Congress MP Shashi Tharoor has introduced Freedom of Literature Bill, 2018 (Private Member’s Bill) in Lok Sabha, to “amend certain enactment to guarantee and protect literary freedom in the country”.
It seeks amendments to IPC, CrPC, Customs Act 1962, Information Technology Act, 2000, and Indecent Representation of Women ( Prohibition) Act 1986. Tharoor says he has introduced the Bill to enhance literary freedom. The bill seeks to remove “outdated provisions which are not congruent with the spirit of democracy, such as the anti-blasphemy and obscenity laws”. He tweeted: “My bill also substantially curbs the power of the government to ban books.”
The Bill seeks omission of Section 295A, 298 of IPC. These sections punish the acts done to outrage religious sentiments. It also seeks to omit Section 292 that punishes publication of obscene material. Furthermore, the Bill seeks to amend Section 293 of IPC, which deals with the distribution of obscene material. The Bill seeks to make such an act an offence only if it is targeted at people below 18 years of age.
The Bill seeks to make child pornography and violation of consent central to Section 67 of the Information Technology Act: “Whoever publishes child pornography or transmit in electronic form any obscene material to a person without such person’s consent, shall be punished.” Tharoor has also sought the amendment of the Indecent Representation of Women (Prohibition) Act 1986, redefining the indecent representation of women as “the derogatory depiction of women or any depiction which encourages or justifies abuse or suppression of women”.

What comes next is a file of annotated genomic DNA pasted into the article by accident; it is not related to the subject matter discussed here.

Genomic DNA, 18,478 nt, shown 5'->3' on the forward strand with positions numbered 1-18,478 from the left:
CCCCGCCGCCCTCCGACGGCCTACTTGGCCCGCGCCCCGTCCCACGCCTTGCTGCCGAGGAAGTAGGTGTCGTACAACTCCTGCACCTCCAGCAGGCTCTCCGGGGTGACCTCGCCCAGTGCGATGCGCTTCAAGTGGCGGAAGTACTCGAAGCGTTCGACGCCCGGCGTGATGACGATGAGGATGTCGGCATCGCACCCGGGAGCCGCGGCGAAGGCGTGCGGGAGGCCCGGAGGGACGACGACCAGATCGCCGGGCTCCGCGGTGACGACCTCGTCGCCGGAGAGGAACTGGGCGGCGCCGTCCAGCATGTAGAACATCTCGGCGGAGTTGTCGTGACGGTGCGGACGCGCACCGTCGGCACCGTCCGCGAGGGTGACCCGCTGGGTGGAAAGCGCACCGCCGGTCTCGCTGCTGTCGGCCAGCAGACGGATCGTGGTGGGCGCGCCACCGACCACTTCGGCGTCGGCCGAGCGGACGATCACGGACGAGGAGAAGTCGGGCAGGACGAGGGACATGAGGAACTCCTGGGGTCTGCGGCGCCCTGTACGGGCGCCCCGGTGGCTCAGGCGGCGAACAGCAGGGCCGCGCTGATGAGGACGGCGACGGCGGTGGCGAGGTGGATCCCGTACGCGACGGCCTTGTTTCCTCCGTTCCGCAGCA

The Bill also lists an amendment to the Code of Criminal Procedure 1973 to introduce a provision for state government “to temporarily prohibit publication, circulation or distribution of the document for a period of 30 days on the grounds that it attracts provisions of section 124A or section 153A or section 153B of the Indian Penal Code, 1860.” The amendment proposes that government make an application to the high court for the permanent prohibition of “publication, circulation, and distribution of the document.”
Tharoor’s Bill also seeks an amendment to Section 11 of the Customs Act to have it state that the import of a book cannot be banned, except in rare circumstances where the distribution of the book is likely to be a threat to public order despite the State taking all reasonable measures.
A bill introduced by the Member of the Parliament who is not a minister, ie a non-government member, is known as a Private Member’s Bill. Like with all the Bills, it must be passed by both houses of Parliament followed by presidential assent to become law. Since Shashi Tharoor is a member of the opposition Congress party, it is unlikely that the government and the MPs of the ruling National Democratic Alliance will cooperate in the passing of the Bill. The chances of the Bill becoming law are thus low. As Tharoor said, ”My bills can only become law if the government agrees to facilitate their enactment in Parliament.”
(Livelaw has published a copy of the Bill here.)
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